History 01/02/20 “Seal war”: how the Norwegians ravaged with impunity the Soviet coast

Foreign poachers have long been used to hunt in the territorial waters of Russia, but sometimes this phenomenon has acquired a monstrous scale. In the 1920-1930-ies, using the weakness of Soviet Russia after the Civil war, the Norwegians cleaned destroyed commercially valuable species in the White and Barents seas.

the Beginning of the “Seal war”

in the Spring of 1920 the Red Army drove out the interventionists and white guards from the North of Russia. March 13 was taken last pockets of resistance to Murmansk. Thus, the Arctic coast were under the control of the Soviet government, not having the full fleet in the North and not recognized by most countries of the world. This military-legal “vacuum” and used Norwegian fishermen. The first invasion of poachers in Soviet waters occurred in April 1920. Foreigners beat the Beluga whale and the ringed seal, walrus, polar bears. Particularly affected white sea population of harp seals in total, the Norwegians and the Finns in 1920 killed 160 thousand individuals. It is 8 times higher than the then-Soviet trade.

Attempts to settle

the Situation demanded an immediate response, primarily legal. In may 1920 order of the commander of Naval forces North sea was first marked the boundaries of the territorial waters of the Russian Federation to the North. And in the decree of the CPC in 1921, it was emphasized that “the right of production of fish and fishery animal is available only to Russian citizens.”

“on the Russian side there were difficulties in ensuring the protection of Maritime borders, – says candidate of legal Sciences Zhanna Ivanova. – However, the use of icebreakers allowed to pursue poachers and seize the prey.”

In 1922 the Soviet border guards detained a few dozen poaching schooners. The Prime Minister of Norway Johan Mowinckel was forced to warn hunters about the “risk” that they put themselves in Soviet waters. To help the poachers Norwegians sent to the shores of the RSFSR “ship protection fishing” “Heimdall”.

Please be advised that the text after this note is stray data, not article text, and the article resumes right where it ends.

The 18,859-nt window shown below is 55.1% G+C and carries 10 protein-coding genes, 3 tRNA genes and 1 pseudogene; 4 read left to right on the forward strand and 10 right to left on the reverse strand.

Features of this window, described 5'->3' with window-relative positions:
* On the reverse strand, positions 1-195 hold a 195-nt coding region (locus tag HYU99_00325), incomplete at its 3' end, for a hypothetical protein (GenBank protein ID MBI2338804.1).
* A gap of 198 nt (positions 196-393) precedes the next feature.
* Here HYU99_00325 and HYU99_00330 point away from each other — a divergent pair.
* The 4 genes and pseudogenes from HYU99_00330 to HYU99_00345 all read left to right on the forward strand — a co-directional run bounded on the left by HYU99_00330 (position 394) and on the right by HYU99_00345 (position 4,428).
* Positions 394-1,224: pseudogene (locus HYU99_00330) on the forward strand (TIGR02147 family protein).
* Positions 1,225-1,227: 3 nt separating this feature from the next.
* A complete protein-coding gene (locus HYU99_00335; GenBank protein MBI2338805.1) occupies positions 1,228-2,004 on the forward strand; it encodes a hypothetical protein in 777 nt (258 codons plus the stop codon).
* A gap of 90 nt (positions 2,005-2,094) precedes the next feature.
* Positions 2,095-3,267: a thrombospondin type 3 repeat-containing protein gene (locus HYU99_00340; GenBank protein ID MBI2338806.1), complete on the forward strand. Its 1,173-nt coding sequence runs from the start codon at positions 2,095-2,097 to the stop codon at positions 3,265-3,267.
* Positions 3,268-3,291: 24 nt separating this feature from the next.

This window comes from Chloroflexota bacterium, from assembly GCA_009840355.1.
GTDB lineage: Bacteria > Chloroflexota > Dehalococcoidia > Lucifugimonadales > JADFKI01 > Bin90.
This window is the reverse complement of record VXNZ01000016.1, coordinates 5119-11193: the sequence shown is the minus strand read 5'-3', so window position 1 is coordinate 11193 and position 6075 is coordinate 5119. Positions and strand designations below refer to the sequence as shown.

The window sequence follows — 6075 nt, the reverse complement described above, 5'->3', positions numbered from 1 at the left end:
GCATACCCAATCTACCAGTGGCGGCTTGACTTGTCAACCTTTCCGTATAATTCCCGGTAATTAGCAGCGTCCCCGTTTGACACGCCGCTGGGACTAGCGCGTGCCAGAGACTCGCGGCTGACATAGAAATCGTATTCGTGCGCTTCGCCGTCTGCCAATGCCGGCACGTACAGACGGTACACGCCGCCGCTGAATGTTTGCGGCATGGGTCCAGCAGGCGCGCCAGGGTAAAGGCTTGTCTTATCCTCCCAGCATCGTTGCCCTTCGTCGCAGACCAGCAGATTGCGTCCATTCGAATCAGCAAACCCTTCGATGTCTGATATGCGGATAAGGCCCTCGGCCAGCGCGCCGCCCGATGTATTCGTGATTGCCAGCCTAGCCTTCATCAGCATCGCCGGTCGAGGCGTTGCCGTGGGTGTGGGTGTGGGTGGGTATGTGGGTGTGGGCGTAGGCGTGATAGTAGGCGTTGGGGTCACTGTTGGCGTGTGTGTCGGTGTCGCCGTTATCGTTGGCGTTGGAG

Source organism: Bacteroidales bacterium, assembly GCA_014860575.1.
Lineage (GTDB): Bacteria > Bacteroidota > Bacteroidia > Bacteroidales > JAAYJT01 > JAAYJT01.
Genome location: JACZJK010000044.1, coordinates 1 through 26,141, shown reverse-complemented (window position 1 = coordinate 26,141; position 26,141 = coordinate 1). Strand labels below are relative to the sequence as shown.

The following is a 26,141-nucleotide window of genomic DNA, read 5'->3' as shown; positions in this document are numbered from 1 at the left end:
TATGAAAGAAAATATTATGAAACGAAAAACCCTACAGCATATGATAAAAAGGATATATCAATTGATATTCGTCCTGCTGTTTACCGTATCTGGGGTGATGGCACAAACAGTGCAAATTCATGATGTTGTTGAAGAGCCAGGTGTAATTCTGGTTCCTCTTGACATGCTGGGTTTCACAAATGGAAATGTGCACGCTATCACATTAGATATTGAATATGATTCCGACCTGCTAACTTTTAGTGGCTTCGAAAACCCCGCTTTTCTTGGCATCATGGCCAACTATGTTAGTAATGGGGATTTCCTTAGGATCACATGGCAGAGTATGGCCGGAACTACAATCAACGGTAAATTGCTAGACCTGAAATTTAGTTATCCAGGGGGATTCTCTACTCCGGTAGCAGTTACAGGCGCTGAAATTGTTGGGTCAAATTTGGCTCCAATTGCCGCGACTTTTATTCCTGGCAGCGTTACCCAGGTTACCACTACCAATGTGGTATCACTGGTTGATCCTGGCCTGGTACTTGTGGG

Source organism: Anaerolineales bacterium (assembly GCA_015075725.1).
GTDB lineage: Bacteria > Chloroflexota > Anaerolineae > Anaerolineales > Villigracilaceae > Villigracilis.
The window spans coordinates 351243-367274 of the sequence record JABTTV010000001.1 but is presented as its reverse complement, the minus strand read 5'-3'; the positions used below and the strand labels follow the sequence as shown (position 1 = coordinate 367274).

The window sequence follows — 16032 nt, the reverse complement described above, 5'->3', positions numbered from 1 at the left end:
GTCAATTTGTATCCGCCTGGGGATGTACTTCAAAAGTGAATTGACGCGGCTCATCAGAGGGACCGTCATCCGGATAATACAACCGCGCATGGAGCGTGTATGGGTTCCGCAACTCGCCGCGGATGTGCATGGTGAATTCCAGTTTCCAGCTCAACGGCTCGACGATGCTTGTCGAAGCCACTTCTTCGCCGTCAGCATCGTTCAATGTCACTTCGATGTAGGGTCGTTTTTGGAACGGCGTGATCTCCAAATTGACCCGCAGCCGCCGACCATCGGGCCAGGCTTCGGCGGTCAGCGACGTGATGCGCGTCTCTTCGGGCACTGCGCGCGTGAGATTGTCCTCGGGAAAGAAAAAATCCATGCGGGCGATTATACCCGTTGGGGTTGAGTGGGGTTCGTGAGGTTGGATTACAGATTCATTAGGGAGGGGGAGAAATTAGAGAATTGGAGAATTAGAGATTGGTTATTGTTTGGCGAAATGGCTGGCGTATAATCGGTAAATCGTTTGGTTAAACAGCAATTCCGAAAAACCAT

“during the patrol, “Heimdall” to prevent the detention of the Norwegian courts, the leading battle of seals in the patrol area”, – stated in the vehicle instruction (cited in the collection of documents “Soviet-Norwegian relations. 1917-1955”).

In the end, the Bolsheviks considered that if it is impossible to effectively protect the coast, then you need to demand “their share”. In 1922 over 200 thousand kroons, the government has provided the Norwegian company Winge a concession for the extraction of marine animals in the Soviet zone. The continuation of this policy was the conclusion at the end of the 1923 Treaty between the USSR and Oresundstag a group of shipowners. It was assumed that the group would be interested in protecting “their” areas from poachers.

the Continued predation

the Norwegians-concessionaires behaved no better than the “illegals” actually having the right to destroy all life on the Northern coast of Russia, including on the most valuable area – the Throat of the White sea. The concession fee was disadvantageous for the Russian Federation – it amounted to only 5.8% of the cost of production. In 1923-29 he Norway officially produced in the Soviet waters of 1.4 million heads of animals. When this did not spare the young that put a kind of harp seals to the brink of destruction. The opinion of Professor-zoologist Nestor Smirnov, who placed the issue of restrictions on the production of pups born, was a little worried the Bolshevik leaders.

“I Remember in 1924, at the meeting of the CPC I insisted on setting a deadline to begin hunting the beast, to give the seal to grow up. Stalin laughed: “Kollontai and then wants to engage in the protection of maternity and infancy,” wrote in the diary of the diplomat Alexandra Kollontai.

At the same time, the concession had little impact on the poaching. The raids to Soviet banks continued in the late 1920’s, the guards “caught red-handed” in total about 500 foreign vessels. In 1932, after the arrest of 10 vessels in Norway even sent to the White sea for the protection of poachers ship “Fridtjof Nansen”. The “seal war” ended in 1933, thanks to the emergence of the USSR Northern fleet. But the Norwegians beat the beast in the Russian North until 1940, when he was terminated Alesandra concession.

Timur Sagdiyev

© Russian Seven

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